Photo Review – The Orange Eats Creeps by Grace Krilanovich

The Orange Eats Creeps

By Grace Krilanovich

Summary: It’s the ’90s Pacific Northwest refracted through a dark mirror, where meth and madness hash it out in the woods. . . . A band of hobo vampire junkies roam the blighted landscape—trashing supermarket breakrooms, praying to the altar of Poison Idea and GG Allin at basement rock shows, crashing senior center pancake breakfasts—locked in the thrall of Robitussin trips and their own wild dreams.

A girl with drug-induced ESP and an eerie connection to Patty Reed (a young member of the Donner Party who credited her survival to her relationship with a hidden wooden doll), searches for her disappeared foster sister along “The Highway That Eats People,” stalked by a conflation of Twin Peaks’ “Bob” and the Green River Killer, known as Dactyl.

With a scathing voice and penetrating delivery, Grace Krilanovich’s The Orange Eats Creeps is one of the most ferocious debut novels in memory.

Source: A paperback was given to me as a gift

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I read this book for the 2018 POPSUGAR Reading Challenge prompt A Book with a Fruit or Vegetable in the Title. It’s been on my bookshelf for years and was gifted to me by the owners of a bookstore where I worked. I’m always up for vampire fiction and I finally had a great excuse to read it.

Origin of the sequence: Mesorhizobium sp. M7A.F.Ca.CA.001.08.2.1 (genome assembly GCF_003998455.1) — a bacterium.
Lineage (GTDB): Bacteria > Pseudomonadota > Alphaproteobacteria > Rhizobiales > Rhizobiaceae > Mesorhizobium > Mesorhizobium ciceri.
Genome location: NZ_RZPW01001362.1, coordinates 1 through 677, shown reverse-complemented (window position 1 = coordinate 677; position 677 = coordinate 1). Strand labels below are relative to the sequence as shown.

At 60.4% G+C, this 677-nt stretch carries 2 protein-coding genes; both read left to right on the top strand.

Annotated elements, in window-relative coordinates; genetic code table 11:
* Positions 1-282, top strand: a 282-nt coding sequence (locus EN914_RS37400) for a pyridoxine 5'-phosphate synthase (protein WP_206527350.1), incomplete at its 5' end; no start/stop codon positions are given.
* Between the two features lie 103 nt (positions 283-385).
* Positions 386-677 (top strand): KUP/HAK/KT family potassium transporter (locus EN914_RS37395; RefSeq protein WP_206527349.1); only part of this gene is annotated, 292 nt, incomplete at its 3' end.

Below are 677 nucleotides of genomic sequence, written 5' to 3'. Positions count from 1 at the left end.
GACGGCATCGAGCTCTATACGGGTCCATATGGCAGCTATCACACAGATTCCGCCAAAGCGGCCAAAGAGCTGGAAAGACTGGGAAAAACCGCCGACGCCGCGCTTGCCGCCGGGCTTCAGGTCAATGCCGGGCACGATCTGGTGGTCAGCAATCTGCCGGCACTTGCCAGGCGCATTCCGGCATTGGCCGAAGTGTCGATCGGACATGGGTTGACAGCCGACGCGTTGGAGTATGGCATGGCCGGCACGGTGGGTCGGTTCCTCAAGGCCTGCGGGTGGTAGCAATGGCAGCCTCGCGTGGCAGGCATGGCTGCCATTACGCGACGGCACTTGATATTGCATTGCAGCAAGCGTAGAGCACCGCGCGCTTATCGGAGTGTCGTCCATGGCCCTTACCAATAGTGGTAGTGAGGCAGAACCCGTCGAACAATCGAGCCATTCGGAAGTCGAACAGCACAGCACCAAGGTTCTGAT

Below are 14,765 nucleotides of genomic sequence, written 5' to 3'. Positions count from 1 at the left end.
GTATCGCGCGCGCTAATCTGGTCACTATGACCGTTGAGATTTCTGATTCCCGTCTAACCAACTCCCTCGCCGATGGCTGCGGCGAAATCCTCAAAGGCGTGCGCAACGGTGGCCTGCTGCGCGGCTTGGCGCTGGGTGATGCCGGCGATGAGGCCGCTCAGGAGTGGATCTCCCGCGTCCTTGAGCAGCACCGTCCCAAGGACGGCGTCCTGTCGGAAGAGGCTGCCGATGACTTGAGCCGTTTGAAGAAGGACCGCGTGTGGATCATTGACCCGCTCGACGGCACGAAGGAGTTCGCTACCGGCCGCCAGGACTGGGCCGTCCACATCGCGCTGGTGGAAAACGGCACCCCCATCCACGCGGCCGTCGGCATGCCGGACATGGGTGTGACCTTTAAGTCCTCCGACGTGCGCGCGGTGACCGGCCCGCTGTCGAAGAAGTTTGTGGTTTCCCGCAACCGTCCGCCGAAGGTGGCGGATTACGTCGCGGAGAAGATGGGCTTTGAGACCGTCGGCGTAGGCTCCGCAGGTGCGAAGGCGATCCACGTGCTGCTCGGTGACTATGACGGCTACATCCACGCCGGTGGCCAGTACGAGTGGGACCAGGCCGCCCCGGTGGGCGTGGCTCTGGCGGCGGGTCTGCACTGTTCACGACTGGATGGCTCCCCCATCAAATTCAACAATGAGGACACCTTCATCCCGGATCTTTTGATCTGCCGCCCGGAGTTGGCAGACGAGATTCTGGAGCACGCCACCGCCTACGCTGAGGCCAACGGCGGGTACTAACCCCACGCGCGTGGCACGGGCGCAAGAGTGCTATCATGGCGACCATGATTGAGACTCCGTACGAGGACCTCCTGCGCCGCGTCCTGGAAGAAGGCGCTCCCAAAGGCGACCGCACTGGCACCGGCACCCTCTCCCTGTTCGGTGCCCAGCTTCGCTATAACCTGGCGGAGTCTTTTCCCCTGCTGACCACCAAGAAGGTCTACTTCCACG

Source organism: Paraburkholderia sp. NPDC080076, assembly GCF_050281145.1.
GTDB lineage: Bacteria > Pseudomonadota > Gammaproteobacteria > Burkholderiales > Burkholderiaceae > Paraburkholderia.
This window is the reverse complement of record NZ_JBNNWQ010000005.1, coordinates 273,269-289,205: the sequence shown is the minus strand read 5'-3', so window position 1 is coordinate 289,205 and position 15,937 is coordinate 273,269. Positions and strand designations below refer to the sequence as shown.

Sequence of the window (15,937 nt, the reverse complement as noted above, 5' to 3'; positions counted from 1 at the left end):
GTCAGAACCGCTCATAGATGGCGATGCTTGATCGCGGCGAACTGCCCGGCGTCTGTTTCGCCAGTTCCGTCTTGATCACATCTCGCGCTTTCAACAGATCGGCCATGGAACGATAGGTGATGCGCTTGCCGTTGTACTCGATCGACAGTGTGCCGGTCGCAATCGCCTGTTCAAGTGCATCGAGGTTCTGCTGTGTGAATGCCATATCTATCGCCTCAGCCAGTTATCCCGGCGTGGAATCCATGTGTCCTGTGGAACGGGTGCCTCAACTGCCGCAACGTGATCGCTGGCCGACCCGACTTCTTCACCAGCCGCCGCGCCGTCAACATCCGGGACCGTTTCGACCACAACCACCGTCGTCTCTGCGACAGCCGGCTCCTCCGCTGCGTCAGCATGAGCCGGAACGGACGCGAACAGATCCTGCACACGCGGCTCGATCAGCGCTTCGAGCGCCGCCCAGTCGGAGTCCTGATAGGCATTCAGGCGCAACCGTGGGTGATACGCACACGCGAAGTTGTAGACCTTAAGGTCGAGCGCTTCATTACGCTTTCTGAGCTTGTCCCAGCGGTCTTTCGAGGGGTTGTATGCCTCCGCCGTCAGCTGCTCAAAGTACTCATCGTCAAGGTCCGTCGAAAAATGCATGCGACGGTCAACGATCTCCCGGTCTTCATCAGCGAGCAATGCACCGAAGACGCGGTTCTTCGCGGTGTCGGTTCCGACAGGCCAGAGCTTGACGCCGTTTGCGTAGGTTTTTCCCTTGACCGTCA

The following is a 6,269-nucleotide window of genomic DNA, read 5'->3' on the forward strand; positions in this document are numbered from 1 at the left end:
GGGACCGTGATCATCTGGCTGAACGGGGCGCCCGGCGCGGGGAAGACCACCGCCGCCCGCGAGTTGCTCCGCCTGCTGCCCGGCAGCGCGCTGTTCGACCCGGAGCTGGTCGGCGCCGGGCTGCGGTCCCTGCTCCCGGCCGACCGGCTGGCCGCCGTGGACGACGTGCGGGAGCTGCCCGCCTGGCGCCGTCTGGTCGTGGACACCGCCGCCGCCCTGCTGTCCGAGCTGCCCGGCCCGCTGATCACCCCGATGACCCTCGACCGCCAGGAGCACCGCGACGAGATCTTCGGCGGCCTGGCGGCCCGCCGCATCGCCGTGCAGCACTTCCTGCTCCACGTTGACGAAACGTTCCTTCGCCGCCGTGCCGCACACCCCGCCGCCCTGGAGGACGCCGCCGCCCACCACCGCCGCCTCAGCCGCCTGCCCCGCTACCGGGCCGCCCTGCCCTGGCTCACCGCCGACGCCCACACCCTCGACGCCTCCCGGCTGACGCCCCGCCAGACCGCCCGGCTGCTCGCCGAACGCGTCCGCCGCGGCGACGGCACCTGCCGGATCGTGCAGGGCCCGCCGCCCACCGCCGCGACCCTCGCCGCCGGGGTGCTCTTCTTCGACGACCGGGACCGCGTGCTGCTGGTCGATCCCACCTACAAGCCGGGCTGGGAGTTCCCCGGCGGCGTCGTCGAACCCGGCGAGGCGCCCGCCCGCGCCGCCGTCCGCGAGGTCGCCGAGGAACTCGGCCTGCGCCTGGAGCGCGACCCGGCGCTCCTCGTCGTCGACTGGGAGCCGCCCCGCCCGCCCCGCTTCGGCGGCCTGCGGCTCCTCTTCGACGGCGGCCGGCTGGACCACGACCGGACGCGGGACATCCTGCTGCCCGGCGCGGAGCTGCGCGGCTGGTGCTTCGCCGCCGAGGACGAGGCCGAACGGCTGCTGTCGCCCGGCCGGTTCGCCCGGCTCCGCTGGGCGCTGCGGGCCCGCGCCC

I don’t think I’m “cool” enough to read this book. The reviews are all quite good, but there’s an element to the culture of the book that I just don’t get. I think I get more of it now that I’ve lived in the PNW for the past year, whereas before I might not have really grasped things like why there would be homeless people not in urban areas, but I will also admit that there’s still a lot of PNW-ness that I will never understand and I definitely am not the right demographic in region or age to fully appreciate that part of it.

The book was weird and clever and told in a strange way and I think if it was about 30 pages long, I would have given it a better rating. There’s no need for this to be a book and not a short story and the “revolutionary” storytelling started to grate on my nerves as I strolled through the disjointed stream of consciousness type of narration.

I wanted to like this more, but I do appreciate the symbolism.


Photo Review – Joyland by Stephen King


By Stephen King

Summary: Set in a small-town North Carolina amusement park in 1973, Joyland tells the story of the summer in which college student Devin Jones comes to work as a carny and confronts the legacy of a vicious murder, the fate of a dying child, and the ways both will change his life forever.

Joyland is a brand-new novel and has never previously been published.

Source: I purchased a paperback

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Stephen King always knows how to tell a great story and I loved Joyland. It was about the coming of age of the main character, growing up and forging new friendships at the summer carnival a long way away from home. There was of course a supernatural element to the carnival and bit of a creepy vibe, which I enjoyed. I definitely recommend the book, especially to King newbies since it’s good and short.

This entry was posted on August 11, 2018, in horror, Review.

Photo Review – Final Girls by Riley Sager

Final Girls

By Riley Sager